This, of course, assumes there are no cultural issues with the merger. Part of what made the Apple-NeXT merger so successful was the understanding that NeXT management was essentially taking over Apple. If the hardware or software teams at the two companies aren’t able to find common ground with each other, the best talent could walk out the door and the resulting company would be far worse off than either company would have been separate. This could be a moot point; desperation on either side has a way of forcing compromise where it wasn’t thought possible.
But that’s not why I think it wouldn’t work.
The best mergers amplify shared strengths and compensate for weaknesses. The worst mergers amplify shared weaknesses. And Apple and Nintendo share a similar weakness: online services.
One of Apple’s biggest competetors moving forward is Google. Google was born on the web, and as such, Google understands the web on a near-instinctual level. Servers talking to servers talking to phones is a beginning requirement for a product, not an idea tacked on halfway through the process. More importantly, they know how people use the web. They know how many people leave if search slows down less than half a second. They know how to give users email, file storage, online document editing, and keep it all in sync. Apple’s previous online service, MobileMe, was not well received. Their new service, iCloud, is an attempt to modernize the service and make it more reliable, but the reality falls short of the ideal.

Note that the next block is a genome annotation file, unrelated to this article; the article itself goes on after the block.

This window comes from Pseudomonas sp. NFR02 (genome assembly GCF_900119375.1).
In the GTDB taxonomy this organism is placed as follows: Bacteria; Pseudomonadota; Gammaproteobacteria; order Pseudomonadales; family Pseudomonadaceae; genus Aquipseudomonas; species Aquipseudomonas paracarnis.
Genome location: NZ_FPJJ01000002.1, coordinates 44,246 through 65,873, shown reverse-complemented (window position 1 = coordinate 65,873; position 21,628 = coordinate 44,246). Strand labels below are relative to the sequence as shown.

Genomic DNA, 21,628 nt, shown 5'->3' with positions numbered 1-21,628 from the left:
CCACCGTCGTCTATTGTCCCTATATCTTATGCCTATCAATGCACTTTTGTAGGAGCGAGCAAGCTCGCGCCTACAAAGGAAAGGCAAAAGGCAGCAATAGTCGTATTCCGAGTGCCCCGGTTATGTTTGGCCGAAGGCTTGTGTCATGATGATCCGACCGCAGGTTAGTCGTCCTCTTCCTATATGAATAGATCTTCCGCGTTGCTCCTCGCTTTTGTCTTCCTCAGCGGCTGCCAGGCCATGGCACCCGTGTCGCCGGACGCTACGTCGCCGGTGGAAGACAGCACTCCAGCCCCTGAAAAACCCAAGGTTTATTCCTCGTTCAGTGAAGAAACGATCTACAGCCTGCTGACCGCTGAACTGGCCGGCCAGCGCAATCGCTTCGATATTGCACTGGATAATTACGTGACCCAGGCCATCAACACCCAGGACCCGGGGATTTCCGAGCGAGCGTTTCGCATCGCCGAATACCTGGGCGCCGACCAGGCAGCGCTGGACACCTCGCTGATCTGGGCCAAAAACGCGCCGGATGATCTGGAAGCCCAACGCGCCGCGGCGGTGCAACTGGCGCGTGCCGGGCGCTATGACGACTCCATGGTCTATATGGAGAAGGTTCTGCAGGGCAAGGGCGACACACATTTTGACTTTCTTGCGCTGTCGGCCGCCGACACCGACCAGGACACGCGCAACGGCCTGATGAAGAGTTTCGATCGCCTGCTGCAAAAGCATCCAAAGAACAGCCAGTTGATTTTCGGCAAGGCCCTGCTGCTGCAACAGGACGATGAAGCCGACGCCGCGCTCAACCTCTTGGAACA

One of Nintendo’s biggest competitors moving forward is Microsoft. The Xbox is a powerful game machine on its own, but its biggest strength is the Xbox Live service. Every Xbox Live game ties into the same online infrastructure, allowing individual players to define their friends once (using easy-to-remember names) and play with them in every game. This is something Microsoft has fought for from the beginning of the service. Most importantly, the interactions and purchases in Xbox Live are defined around people. Contrast this with Nintendo, which bases its interactions around devices. Social connections are made by exchanging device-specific friend codes which have all the joy and personality of 16-digit phone numbers. Purchases and friend lists are device-dependent, so replacing a console outside of a warranty repair means losing your entire library of downloaded games.
Knowing all this, how appealing does it sound to know that the company that brought you MobileMe is merging with the company that brought you friend codes?
To be fair, both Apple and Nintendo are learning in this area. Apple’s iCloud service is getting better, but it will be some time before developers (and their users) begin to trust the service. Nintendo is slowly making improvements to their online service, but they would still rather shut down a service than see it misused.
Both companies, still approach the internet the same way they approach products: slowly and deliberately. This often leads to them missing a crucial component of what their customers actually want. A merger would make this worse, not better, as companies (just like people) lean on what they know during times of transition. A merger would deny both companies the opportunity to truly learn and understand online services in the modern, connected world.
Which stinks because I really want to play Pokémon on my iPhone.